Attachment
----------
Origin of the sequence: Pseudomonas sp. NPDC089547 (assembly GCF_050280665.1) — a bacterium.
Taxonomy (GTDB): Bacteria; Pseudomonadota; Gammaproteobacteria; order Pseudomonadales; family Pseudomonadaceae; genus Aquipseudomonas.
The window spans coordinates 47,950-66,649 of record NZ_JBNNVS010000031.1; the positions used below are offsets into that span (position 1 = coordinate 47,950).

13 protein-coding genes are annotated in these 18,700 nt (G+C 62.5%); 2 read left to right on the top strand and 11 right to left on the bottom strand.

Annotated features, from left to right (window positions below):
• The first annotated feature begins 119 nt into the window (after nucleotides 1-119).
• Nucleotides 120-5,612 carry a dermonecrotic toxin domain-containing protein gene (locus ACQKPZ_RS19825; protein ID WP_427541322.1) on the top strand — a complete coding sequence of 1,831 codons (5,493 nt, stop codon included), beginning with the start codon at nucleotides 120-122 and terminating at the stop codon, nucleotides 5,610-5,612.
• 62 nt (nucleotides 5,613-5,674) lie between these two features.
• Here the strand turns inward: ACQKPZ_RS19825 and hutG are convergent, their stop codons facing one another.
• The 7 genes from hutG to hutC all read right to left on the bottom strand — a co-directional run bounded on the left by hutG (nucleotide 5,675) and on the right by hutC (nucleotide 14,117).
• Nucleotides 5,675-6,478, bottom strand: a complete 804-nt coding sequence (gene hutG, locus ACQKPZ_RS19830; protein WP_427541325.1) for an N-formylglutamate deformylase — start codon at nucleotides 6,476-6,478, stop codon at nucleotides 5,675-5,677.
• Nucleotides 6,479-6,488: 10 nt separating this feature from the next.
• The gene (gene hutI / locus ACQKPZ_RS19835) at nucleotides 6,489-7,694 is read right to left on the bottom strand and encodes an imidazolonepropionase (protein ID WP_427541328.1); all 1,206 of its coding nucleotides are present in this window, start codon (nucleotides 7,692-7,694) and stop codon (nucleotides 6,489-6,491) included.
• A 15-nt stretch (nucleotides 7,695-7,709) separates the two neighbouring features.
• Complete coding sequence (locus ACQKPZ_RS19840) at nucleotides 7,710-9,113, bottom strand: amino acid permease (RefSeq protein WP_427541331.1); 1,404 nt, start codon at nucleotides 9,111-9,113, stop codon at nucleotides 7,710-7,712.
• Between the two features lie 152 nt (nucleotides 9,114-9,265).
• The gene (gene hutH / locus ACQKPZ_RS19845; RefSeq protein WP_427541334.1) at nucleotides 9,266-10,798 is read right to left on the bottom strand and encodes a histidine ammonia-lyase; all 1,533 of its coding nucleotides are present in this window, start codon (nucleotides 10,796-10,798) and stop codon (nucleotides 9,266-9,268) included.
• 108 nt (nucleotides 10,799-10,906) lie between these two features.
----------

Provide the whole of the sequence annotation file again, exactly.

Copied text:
Origin of the sequence: Pseudomonas sp. NPDC089547 (assembly GCF_050280665.1) — a bacterium.
Taxonomy (GTDB): Bacteria; Pseudomonadota; Gammaproteobacteria; order Pseudomonadales; family Pseudomonadaceae; genus Aquipseudomonas.
The window spans coordinates 47,950-66,649 of record NZ_JBNNVS010000031.1; the positions used below are offsets into that span (position 1 = coordinate 47,950).

13 protein-coding genes are annotated in these 18,700 nt (G+C 62.5%); 2 read left to right on the top strand and 11 right to left on the bottom strand.

Annotated features, from left to right (window positions below):
• The first annotated feature begins 119 nt into the window (after nucleotides 1-119).
• Nucleotides 120-5,612 carry a dermonecrotic toxin domain-containing protein gene (locus ACQKPZ_RS19825; protein ID WP_427541322.1) on the top strand — a complete coding sequence of 1,831 codons (5,493 nt, stop codon included), beginning with the start codon at nucleotides 120-122 and terminating at the stop codon, nucleotides 5,610-5,612.
• 62 nt (nucleotides 5,613-5,674) lie between these two features.
• Here the strand turns inward: ACQKPZ_RS19825 and hutG are convergent, their stop codons facing one another.
• The 7 genes from hutG to hutC all read right to left on the bottom strand — a co-directional run bounded on the left by hutG (nucleotide 5,675) and on the right by hutC (nucleotide 14,117).
• Nucleotides 5,675-6,478, bottom strand: a complete 804-nt coding sequence (gene hutG, locus ACQKPZ_RS19830; protein WP_427541325.1) for an N-formylglutamate deformylase — start codon at nucleotides 6,476-6,478, stop codon at nucleotides 5,675-5,677.
• Nucleotides 6,479-6,488: 10 nt separating this feature from the next.
• The gene (gene hutI / locus ACQKPZ_RS19835) at nucleotides 6,489-7,694 is read right to left on the bottom strand and encodes an imidazolonepropionase (protein ID WP_427541328.1); all 1,206 of its coding nucleotides are present in this window, start codon (nucleotides 7,692-7,694) and stop codon (nucleotides 6,489-6,491) included.
• A 15-nt stretch (nucleotides 7,695-7,709) separates the two neighbouring features.
• Complete coding sequence (locus ACQKPZ_RS19840) at nucleotides 7,710-9,113, bottom strand: amino acid permease (RefSeq protein WP_427541331.1); 1,404 nt, start codon at nucleotides 9,111-9,113, stop codon at nucleotides 7,710-7,712.
• Between the two features lie 152 nt (nucleotides 9,114-9,265).
• The gene (gene hutH / locus ACQKPZ_RS19845; RefSeq protein WP_427541334.1) at nucleotides 9,266-10,798 is read right to left on the bottom strand and encodes a histidine ammonia-lyase; all 1,533 of its coding nucleotides are present in this window, start codon (nucleotides 10,796-10,798) and stop codon (nucleotides 9,266-9,268) included.
• 108 nt (nucleotides 10,799-10,906) lie between these two features.